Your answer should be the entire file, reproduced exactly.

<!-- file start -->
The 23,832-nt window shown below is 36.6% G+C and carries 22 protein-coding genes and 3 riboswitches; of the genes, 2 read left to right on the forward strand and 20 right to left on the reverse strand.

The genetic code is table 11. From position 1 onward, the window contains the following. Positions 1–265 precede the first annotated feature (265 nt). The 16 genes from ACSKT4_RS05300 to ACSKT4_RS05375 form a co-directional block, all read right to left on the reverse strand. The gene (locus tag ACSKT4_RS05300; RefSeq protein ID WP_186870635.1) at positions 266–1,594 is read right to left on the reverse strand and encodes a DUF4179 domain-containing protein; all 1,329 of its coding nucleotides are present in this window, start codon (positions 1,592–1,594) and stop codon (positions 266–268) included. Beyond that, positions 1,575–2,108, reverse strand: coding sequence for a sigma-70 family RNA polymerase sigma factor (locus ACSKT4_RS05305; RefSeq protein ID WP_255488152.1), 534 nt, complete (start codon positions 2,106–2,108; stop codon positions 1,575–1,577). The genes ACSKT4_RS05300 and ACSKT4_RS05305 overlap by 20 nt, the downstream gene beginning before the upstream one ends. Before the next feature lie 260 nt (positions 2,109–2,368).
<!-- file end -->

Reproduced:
The 23,832-nt window shown below is 36.6% G+C and carries 22 protein-coding genes and 3 riboswitches; of the genes, 2 read left to right on the forward strand and 20 right to left on the reverse strand.

The genetic code is table 11. From position 1 onward, the window contains the following. Positions 1–265 precede the first annotated feature (265 nt). The 16 genes from ACSKT4_RS05300 to ACSKT4_RS05375 form a co-directional block, all read right to left on the reverse strand. The gene (locus tag ACSKT4_RS05300; RefSeq protein ID WP_186870635.1) at positions 266–1,594 is read right to left on the reverse strand and encodes a DUF4179 domain-containing protein; all 1,329 of its coding nucleotides are present in this window, start codon (positions 1,592–1,594) and stop codon (positions 266–268) included. Beyond that, positions 1,575–2,108, reverse strand: coding sequence for a sigma-70 family RNA polymerase sigma factor (locus ACSKT4_RS05305; RefSeq protein ID WP_255488152.1), 534 nt, complete (start codon positions 2,106–2,108; stop codon positions 1,575–1,577). The genes ACSKT4_RS05300 and ACSKT4_RS05305 overlap by 20 nt, the downstream gene beginning before the upstream one ends. Before the next feature lie 260 nt (positions 2,109–2,368).